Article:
It is specifically because Christ is the only one who was able to live a perfect life, AND pay for sins that did not even belong to him, that he is able now to approach the tribunal of God and plead for our immortal souls. And Christ did not plead on our behalf just once. The scriptures are full of references of Christ pleading with the Father to give mercy to us, though we do not merit that mercy based on our own performance. This is grace. Every time we pray, we approach our Father in prayer and ask in the name of His beloved Son whatever it is we feel we need. It is because the Savior of our souls is constantly pleading our case (advocating for us) before God that God answers our prayers. This is the very reason we are taught in the scriptures that there is no way back to our Father, except through Christ. It is his power of advocating our cause that enables us to be forgiven for our sins and receive the changes in our hearts that make us little by little more like him, more godlike and more Christlike. This is the power of Christ’s advocacy for us with our Father.
Our responsibility to our advocate
Does everyone on the planet have a responsibility, a debt to be paid, to our spiritual advocate? YES! Do we have to honor that debt or fulfill that responsibility? No, we don’t. But remember why we have the advocate given to us from our Father. We have already been cut off from His presence. If we don’t turn to our advocate and demonstrate proper gratitude and reverence for what he continually does for us, we will have to answer for our own sins in the final day of judgment.
We often forget that forgiveness of sins has an expiration date, and that date is the day of our final judgment. Once we reach the pleasing bar of God to be judged for our behavior while away from God’s presence, if we have not taken advantage of Christ’s advocacy on our behalf, we will quickly realize that what could have been a pleasing bar of God is, instead, a very frightening tribunal where we will be held personally accountable for our stubbornness and our all too willingness to follow the enemy of God while we were away from His presence. Instead of a great day of the Lord, it will be the terrible day of the Lord.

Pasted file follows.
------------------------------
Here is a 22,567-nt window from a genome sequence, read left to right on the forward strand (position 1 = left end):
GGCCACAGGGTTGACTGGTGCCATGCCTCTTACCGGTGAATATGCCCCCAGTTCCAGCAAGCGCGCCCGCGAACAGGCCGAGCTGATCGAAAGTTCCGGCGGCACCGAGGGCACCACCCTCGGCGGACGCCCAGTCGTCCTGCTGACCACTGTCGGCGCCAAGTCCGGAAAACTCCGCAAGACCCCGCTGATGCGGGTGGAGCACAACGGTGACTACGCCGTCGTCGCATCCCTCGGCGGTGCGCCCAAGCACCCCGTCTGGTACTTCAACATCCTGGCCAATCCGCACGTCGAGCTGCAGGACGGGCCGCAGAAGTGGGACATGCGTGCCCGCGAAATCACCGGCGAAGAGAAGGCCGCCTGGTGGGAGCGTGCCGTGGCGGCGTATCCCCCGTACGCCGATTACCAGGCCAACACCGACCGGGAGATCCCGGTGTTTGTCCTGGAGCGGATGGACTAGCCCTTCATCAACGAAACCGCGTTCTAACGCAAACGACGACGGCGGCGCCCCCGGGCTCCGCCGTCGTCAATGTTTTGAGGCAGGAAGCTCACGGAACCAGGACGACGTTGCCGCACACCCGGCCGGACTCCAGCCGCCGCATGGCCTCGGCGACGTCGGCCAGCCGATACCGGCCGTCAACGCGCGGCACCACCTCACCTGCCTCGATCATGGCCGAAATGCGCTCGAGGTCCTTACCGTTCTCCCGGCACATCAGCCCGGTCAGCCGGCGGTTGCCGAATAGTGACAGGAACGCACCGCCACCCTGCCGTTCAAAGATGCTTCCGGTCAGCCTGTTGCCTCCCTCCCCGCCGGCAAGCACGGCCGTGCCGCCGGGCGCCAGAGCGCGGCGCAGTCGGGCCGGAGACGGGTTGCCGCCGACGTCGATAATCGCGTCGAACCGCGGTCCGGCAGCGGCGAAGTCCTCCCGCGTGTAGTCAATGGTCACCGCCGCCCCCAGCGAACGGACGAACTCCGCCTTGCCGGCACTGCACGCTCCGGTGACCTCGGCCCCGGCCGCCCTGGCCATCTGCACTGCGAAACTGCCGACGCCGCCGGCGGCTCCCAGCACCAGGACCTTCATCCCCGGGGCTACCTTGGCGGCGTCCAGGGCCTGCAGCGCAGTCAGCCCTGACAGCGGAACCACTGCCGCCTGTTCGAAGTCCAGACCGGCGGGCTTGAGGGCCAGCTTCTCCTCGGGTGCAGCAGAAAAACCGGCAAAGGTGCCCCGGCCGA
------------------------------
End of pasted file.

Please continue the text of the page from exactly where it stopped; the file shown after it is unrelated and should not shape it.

Our moral agency, as we currently know it, is on loan for just the duration of this mortal trip. Once we come here we can choose anything we please, but there comes a day when we must answer for those choices. And once that day of reckoning arrives, it is too late to change our mind or recall what we have already chosen to do with our soul. In that day we will face our reward. That reward will determine where we end up for the rest of eternity. Taking advantage of Christ’s mercy today, which is only available because he advocates our cause or repentance and change with our Father in Heaven on an hourly basis, is all that prevents us from being punished by the very laws we break on such a regular basis.
The title of Advocate with the Father is bandied about frequently, but do we really consider what an important role this is? Do we appreciate what it took for Christ to qualify to be our advocate? How deep is our gratitude that we have someone who was so willing to submit himself in all things to the will of the great lawgiver just so he could turn around and offer us God’s mercy on His behalf?
I haven’t answered all the possible questions about advocacy, neither have I asked all the questions that could be asked. I have only scratched the surface of this topic, and I hope it has helped you to feel a greater sense of gratitude to our Savior for what he did for all of us, and what he continues to do as he pleads our cause at the feet of our eternal lawgiver.